Select Page

Advice from Joseph Smith, seldom strictly adhered to by Mormons, is notably absent from the emphasis placed by early 21st-century LDS authorities:

“Yea, flesh also of the beasts and of the fowls of the air, I, the Lord, have ordained for the use of man with thanksgiving; nevertheless they are to be used sparingly; and it is pleasing unto me that they should not be used, only in times of winter, or of cold, or famine.” ~D&C 89:12-13~


  “The Word of Wisdom states that meat should not be eaten, except ‘in times of winter, or of cold, or famine.’ From 1898 to 1901, church president Lorenzo Snow repeatedly emphasized the importance of eating meat sparingly, teaching that church members should refrain from eating meat except in case of dire necessity, and should be seen in light of Joseph Smith’s teaching that animals have spirits. Apostle George Teasdale taught the same thing, and held that eating pork was a more serious breach of the Word of Wisdom than drinking tea or coffee. Compliance with this injunction has never been made mandatory. When Joseph F. Smith succeeded Snow as president of the church in 1901, the emphasis on refraining from meat was dropped. An official church publication states ‘[m]odern methods of refrigeration now make it possible to preserve meat in any season.’”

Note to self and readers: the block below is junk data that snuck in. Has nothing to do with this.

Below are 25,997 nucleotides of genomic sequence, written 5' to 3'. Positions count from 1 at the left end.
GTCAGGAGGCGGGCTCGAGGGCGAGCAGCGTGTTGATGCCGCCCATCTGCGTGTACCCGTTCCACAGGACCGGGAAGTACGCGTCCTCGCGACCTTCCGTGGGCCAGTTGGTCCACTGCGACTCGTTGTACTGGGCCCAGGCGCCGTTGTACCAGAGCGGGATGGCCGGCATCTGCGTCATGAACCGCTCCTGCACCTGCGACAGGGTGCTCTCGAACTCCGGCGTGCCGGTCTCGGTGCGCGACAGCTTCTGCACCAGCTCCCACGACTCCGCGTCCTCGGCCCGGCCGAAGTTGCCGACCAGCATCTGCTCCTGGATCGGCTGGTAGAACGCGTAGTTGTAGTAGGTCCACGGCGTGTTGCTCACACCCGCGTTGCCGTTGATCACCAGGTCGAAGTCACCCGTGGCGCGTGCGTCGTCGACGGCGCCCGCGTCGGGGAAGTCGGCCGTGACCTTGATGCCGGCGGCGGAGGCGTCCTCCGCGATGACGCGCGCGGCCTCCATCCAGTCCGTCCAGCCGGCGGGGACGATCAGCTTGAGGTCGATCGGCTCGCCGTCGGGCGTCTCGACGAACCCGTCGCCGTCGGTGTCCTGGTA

In general, Mormons tend to be moderate-to-heavy consumers of meat and enthusiastic hunters. Often, they rationalize their assertive approach toward animals by asserting a need for the meat or by mentioning “thinning the herd.” Despite the claimed benefits of the meat, their expenditures typically surpass the actual advantages, and their passion for hunting is prominently showcased through living room displays of trophy “racks” and bumper stickers.